Posts Tagged Girl at the End of the World
In 1994, James catapulted into the U.S. spotlight with the cheeky, yet layered single “Laid” from the album of the same name. The band formed in the 80s in Manchester, England. Part of the 90s Britpop wave along with The Stone Roses, Charlatans UK, Blur, Oasis, Happy Monday, Pulp and The Wonder Stuff. I adored Britpop back in the 90s. It was my heart. In 1997 the band released its seventh album Whiplash with the wonderful songs “She’s a Star” and “Tomorrow.” I giddily interviewed bassist James Glennie in 1997 as contributing editor/writer for the Boston zine Instant Magazine.
In the 90s James was one of my favorite bands. When one of my favorite bands returns with new music, I become nostalgic and also apprehensive. I analyzed the words to every song. Cerebral lyrics ranged from self-improvement to politics [google “Sit Down”] . Heartbreaking, comforting, making me feel less a one-off weirdo. If you could wear out a CD I did. Several times over. Seven remains my favorite James album. Favorite songs [many of them!] include: “Sometimes”/ “Say Something”/ “Born of Frustration”/ “Sit Down”/ “You Can’t Tell How Much Suffering (On A Face That’s Always Smiling)” / “How Was It For You?”/ ”Out to Get You”/ She’s a Star.”
Many bands will remain synonymous with the 90s alternative/ indiepop/indierock/Britpop days, many popular 90s-era bands and artists are touring [Smashing Pumpkins, Liz Phair, Belly, Jesus Jones, Radiohead] and some never stopped. Some put out new material sporadically. Is it a comeback or a continuation after a brief hiatus? That’s difficult to say. Musicians generally keep writing, keep recording, keep performing. I thought that James hadn’t released anything since 1997. But that’s not true. The band took a break in 2001 and reformed in 2007. Somehow I missed some of those other James albums such as Millionaires  and The Night Before . My relationships with music publicists vacillate. Also we know how fickle music consumers can be. Marketing and music sales have dramatically. I still like [or appreciate] many bands I liked in the 90s but it was a different time, a different decade and will always remind me of my 20s when I was insecure and figuring out a path. I’m still questioning myself and my choices.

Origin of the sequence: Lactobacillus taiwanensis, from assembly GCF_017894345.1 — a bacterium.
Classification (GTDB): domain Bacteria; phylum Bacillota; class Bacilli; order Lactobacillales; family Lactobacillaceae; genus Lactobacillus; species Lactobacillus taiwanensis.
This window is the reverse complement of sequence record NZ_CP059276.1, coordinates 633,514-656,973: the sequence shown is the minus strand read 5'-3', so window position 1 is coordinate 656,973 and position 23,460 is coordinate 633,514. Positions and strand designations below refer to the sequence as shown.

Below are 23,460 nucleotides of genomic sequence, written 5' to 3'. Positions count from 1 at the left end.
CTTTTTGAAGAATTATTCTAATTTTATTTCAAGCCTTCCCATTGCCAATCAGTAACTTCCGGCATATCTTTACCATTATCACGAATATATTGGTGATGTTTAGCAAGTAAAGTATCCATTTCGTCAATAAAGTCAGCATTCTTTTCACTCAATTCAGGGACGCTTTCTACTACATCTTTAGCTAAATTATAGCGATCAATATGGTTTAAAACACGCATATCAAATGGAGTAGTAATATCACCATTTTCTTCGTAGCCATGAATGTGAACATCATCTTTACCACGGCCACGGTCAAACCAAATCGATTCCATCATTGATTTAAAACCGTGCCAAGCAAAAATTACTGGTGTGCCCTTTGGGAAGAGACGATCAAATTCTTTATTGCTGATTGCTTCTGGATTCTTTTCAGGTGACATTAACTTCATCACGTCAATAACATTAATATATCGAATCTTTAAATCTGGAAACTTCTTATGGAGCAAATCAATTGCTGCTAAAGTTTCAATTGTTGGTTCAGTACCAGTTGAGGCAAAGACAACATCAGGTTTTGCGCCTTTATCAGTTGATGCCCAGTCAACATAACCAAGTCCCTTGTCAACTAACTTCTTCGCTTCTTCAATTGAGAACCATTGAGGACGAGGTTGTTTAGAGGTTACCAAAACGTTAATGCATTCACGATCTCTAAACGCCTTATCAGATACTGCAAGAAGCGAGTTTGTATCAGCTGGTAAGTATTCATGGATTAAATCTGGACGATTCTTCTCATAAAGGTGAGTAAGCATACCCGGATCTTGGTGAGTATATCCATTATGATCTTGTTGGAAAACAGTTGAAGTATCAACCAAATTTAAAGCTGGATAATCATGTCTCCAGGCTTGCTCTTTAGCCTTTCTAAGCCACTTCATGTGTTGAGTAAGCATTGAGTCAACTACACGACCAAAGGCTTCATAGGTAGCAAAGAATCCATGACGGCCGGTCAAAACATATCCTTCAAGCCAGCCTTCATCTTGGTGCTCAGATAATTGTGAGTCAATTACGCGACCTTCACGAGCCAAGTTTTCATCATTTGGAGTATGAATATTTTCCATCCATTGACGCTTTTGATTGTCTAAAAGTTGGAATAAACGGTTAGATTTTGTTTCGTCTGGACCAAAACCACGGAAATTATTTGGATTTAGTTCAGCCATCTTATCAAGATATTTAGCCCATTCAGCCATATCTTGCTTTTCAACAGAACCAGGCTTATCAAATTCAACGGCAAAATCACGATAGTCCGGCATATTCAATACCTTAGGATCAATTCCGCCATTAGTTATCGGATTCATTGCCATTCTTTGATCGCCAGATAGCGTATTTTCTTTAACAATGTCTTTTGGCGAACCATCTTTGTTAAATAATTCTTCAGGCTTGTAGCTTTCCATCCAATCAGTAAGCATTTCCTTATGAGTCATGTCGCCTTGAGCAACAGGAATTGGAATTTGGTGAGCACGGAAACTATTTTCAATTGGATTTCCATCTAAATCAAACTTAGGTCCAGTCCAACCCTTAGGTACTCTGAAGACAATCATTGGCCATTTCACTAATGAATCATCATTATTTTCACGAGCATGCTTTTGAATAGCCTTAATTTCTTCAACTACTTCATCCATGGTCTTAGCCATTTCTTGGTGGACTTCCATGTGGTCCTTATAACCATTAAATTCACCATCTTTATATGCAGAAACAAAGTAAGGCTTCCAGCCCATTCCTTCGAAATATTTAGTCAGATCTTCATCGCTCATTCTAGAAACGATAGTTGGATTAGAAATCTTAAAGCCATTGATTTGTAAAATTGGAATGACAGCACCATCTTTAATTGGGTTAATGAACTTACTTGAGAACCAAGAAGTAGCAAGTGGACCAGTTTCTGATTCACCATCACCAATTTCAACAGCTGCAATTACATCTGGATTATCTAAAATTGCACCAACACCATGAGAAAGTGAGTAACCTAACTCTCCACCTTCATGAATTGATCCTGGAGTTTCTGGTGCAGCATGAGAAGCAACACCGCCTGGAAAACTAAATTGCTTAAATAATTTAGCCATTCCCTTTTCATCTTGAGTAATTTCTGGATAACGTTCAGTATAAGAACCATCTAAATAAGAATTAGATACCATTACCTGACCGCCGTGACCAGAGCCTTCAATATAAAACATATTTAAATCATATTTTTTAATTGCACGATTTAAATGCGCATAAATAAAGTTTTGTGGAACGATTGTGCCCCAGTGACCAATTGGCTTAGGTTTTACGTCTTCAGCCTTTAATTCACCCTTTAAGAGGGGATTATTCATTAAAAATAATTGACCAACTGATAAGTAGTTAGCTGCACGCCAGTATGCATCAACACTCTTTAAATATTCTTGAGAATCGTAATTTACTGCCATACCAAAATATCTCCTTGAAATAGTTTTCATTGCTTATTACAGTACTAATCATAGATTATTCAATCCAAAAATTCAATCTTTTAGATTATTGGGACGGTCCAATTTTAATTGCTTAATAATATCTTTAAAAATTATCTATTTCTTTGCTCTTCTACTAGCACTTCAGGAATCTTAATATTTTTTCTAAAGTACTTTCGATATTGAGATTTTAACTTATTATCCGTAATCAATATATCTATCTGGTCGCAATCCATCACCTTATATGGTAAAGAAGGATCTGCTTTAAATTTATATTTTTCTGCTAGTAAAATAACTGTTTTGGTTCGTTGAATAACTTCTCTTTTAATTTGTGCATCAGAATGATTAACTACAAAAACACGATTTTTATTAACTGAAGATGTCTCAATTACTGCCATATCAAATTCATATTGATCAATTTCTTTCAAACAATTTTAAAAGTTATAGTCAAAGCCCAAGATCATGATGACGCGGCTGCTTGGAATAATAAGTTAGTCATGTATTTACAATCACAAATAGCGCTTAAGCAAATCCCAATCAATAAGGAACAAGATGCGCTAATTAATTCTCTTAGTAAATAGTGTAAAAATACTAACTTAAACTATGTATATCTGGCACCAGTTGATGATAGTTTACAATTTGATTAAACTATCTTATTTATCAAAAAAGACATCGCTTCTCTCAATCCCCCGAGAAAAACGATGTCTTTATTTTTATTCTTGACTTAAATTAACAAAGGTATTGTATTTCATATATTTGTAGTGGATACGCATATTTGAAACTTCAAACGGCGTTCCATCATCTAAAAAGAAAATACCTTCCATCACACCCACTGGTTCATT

So now, over 32 years after signing to Factory Records in 1982, James released its fourteenth album Girl at the End of The World on March 18, 2016. This electronica/ indie-rock album soars on the opener “Bitch” with its wah-wah guitar and the slow-burning “Attention” — a call to arms with its bold urgency—as well as the optimistic “Nothing But Love.” Then “To My Surprise” rouses and burns. Gentleness and Tim Booth’s subtler vocals blend with a funkadelic keyboard-based beat on “Dear John.” The best song “Catapult” features an upbeat attitude, deep riffs and a vaudeville arrangement. The current single “Girl at the End of the World” is a good one with its distinctive James-y wave. Another stand-out is “Move Down South” with its haunting beats and thoughtful lyrics about our relationship to the environment—“too late we’re all responsible/ too late to hold a wake/ we’re all drilled out..” Ah James. Be still my heart. Shatter my soul.
–review by Amy Steele
Girl at the End of the World
release date: March 18, 2016
purchase at Amazon: Girl At The End Of The World
• Stutter (1986)
• Strip-mine (1988)
• Gold Mother (1990) (re-released in 1991 as James)
• Seven (1992)
• Laid (1993)
• Wah Wah (1994)
• Whiplash (1997)
• Millionaires (1999)
• Pleased to Meet You (2001)
• Hey Ma (2008)
• The Night Before (2010)
• The Morning After (2010)
• La Petite Mort (2014)
• Girl at the End of the World (2016)